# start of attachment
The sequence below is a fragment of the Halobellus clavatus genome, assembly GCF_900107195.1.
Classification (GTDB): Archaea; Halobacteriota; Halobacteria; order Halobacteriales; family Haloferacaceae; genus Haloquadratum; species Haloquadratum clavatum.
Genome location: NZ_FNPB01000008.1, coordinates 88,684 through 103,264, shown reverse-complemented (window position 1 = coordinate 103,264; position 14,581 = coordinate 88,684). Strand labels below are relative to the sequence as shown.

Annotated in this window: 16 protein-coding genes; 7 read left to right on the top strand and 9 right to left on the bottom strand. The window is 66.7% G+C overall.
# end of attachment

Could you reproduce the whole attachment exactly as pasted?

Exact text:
The sequence below is a fragment of the Halobellus clavatus genome, assembly GCF_900107195.1.
Classification (GTDB): Archaea; Halobacteriota; Halobacteria; order Halobacteriales; family Haloferacaceae; genus Haloquadratum; species Haloquadratum clavatum.
Genome location: NZ_FNPB01000008.1, coordinates 88,684 through 103,264, shown reverse-complemented (window position 1 = coordinate 103,264; position 14,581 = coordinate 88,684). Strand labels below are relative to the sequence as shown.

Annotated in this window: 16 protein-coding genes; 7 read left to right on the top strand and 9 right to left on the bottom strand. The window is 66.7% G+C overall.